Prior to the introduction of ASP.NET MVC into the .NET Framework in 2009, a .NET developer that needed to create a site or web application had one choice: Web Forms. When MVC came along however, the water became a bit muddled and developers had a major choice to make when starting up a new project: Web Forms or MVC?
While both of these technologies are a part of the .NET family, they present two very different methodologies and approaches to developing an application. You could make a comparison akin to all of the common choices you hear everyday “Vanilla or Chocolate”, “White or Wheat”, “Paper or Plastic” and all of the other life-changing decisions that we make on a day to day basis (however I’m quite sure the infrastructure of an application is more important than a choice of milk).
Choosing between the two technologies would start a commitment to a specific way of developing your entire application, which at this point in the process doesn’t even exist, so it’s a pretty major choice to make.
What if you change your mind? What if you want to mix the two? What if a third choice comes along like Web API and throws your well-laid plans into chaos? How will it fit in?
Introducing One ASP.NET
One ASP.NET removes the need to choose one specific development technology to build your .NET Applications.
Visual Studio 2013 eliminates the need to have to choose one specific .NET development technology to adhere to throughout the life-span of your application. This can quickly be seen when attempting to create a new Web Application within the latest Microsoft IDE:
Visual Studio 2013 simplifies your choices when creating a new Web Application by offering only a single option.
Within this single new ASP.NET Web Application option, you’ll quickly see a familiar dialog containing all of the major types of project templates that you might use or encounter when developing an ASP.NET Web Application:
You’ll see that all of the previous choices are still there as templates for your application though.
However if you look closely, you’ll see a new set of check-boxes which will allow you to include the folders and core references for other technologies outside of the major one that you selected. For instance, if you were to create an MVC application but knew you might need some Web Forms-based components within it or wanted to feature a Web API Controller to handle your services, you could just click these two bad boys and you would be set:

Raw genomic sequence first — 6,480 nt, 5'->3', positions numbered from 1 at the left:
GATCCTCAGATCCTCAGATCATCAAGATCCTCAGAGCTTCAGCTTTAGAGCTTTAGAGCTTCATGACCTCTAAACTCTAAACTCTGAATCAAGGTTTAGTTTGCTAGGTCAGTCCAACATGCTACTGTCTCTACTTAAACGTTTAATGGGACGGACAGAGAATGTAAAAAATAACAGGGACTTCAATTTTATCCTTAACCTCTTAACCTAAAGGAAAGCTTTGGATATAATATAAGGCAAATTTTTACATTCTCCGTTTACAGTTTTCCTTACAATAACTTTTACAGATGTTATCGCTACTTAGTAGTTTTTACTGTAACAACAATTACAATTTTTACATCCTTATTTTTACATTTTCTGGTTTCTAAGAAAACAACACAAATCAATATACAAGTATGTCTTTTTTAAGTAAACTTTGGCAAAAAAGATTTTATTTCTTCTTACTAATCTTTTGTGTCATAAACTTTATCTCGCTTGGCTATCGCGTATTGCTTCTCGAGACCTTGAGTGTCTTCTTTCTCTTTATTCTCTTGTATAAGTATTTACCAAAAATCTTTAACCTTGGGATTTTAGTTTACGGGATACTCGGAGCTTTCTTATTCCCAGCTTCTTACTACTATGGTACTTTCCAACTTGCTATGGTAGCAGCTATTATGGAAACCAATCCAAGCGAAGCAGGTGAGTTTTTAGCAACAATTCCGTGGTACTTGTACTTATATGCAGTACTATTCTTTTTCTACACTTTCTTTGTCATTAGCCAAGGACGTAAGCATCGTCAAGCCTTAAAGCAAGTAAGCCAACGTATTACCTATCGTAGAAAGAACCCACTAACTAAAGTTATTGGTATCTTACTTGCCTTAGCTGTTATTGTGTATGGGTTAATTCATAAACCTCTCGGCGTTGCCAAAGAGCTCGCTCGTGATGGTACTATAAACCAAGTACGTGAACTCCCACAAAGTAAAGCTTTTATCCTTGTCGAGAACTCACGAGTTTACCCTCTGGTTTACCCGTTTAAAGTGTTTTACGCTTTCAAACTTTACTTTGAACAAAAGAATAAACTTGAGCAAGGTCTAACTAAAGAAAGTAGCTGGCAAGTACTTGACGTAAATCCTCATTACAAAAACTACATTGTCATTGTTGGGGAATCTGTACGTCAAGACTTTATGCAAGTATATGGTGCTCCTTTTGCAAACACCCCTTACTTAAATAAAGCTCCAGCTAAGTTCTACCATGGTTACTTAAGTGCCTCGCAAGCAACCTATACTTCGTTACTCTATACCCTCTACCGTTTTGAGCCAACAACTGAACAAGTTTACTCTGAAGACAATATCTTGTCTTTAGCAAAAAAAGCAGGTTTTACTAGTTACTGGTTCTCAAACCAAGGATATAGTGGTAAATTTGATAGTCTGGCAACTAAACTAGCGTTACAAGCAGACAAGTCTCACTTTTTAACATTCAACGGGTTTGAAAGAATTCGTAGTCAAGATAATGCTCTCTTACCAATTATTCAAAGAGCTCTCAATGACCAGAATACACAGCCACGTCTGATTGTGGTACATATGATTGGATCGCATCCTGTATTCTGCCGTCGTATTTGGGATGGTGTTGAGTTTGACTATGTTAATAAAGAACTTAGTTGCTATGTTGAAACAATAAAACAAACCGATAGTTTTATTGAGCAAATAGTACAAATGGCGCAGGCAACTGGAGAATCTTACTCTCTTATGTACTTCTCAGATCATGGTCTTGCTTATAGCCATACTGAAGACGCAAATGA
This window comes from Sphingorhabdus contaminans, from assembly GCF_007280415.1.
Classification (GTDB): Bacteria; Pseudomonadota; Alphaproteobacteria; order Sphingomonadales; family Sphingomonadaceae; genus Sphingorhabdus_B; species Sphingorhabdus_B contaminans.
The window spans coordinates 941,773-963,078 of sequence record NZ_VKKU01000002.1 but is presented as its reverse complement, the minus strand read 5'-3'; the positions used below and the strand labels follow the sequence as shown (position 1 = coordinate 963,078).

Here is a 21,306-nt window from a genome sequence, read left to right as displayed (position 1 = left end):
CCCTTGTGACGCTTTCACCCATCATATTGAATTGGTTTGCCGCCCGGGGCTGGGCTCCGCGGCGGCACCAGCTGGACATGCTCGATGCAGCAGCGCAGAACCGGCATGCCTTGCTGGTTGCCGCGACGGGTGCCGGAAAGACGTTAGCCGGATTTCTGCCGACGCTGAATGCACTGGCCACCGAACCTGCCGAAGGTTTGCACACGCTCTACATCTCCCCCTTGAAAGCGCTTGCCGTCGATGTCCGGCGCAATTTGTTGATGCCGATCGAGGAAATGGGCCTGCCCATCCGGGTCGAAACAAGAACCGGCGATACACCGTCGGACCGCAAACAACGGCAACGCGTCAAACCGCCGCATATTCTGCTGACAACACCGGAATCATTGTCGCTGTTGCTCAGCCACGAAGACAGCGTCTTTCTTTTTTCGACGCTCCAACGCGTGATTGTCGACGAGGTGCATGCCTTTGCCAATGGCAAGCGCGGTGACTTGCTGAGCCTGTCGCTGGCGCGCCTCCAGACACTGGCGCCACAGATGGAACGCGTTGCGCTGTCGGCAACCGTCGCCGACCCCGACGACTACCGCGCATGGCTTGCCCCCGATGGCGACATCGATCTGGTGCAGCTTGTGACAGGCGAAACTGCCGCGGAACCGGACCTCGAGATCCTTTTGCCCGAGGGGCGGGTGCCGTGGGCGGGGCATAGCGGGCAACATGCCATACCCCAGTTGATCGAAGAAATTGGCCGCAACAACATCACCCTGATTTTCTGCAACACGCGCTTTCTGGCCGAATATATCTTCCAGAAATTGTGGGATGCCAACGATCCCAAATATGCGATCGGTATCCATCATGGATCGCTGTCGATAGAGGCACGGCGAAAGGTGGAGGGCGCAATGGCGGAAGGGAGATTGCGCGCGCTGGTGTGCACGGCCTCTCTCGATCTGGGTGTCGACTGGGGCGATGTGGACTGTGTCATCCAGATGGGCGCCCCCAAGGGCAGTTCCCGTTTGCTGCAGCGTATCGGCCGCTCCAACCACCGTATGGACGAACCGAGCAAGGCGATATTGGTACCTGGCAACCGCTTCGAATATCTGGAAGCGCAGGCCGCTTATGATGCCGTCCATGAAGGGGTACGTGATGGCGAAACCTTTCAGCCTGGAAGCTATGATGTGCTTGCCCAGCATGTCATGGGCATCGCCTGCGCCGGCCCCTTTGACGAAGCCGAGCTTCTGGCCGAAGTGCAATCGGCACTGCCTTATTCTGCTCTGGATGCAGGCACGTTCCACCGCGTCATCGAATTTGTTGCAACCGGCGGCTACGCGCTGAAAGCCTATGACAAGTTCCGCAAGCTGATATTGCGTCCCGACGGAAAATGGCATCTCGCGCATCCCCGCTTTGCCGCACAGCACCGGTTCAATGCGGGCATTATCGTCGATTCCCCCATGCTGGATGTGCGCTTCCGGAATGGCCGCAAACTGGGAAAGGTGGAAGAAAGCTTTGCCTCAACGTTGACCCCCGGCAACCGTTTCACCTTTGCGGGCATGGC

Selecting these options will add the appropriate core references to your project to allow you to more easily “mix and match” different types of projects.
In addition, once you have your application up and running, you’ll notice if you try to add a new object to your Project or Solution (through the friendly Add… option on the context menu), you’ll be met with just about every type of ASP.NET item that you can think of (Web Forms, Master Pages, MVC Controllers, Views, SignalR hubs and more) all under one convenient little section:
Now when you attempt to add a new item to your project, the options cover just about everything you could think of.
So not only does adding and mixing and matching different ASP.NET technologies become easier, but you no longer have to worry about performing surgery within your web.config and app.config files to integrate these technologies into a Project template that they weren’t necessarily designed to be in.
If you aren’t really a fan of reading and videos are more your thing, I would recommend checking out Scott Hunter’s Introduction to One ASP.NET that you can find below to not only detail some of the features that I have provided, but some of the very cool scaffolding features available through One ASP.NET as well:
As this post mentions, you’ll need Visual Studio 2013 to really experience it. If you haven’t taken the opportunity to download it yet, it can be found at the following link:
Filed under: CodeProject, Development
An experienced Software Developer and Graphic Designer with an extensive knowledge of object-oriented programming, software architecture, design methodologies and database design principles. Specializing in Microsoft Technologies and focused on leveraging a strong technical background and a creative skill-set to create meaningful and successful applications.
Well versed in all aspects of the software development life-cycle and passionate about embracing emerging development technologies and standards, building intuitive interfaces and providing clean, maintainable solutions for even the most complex of problems.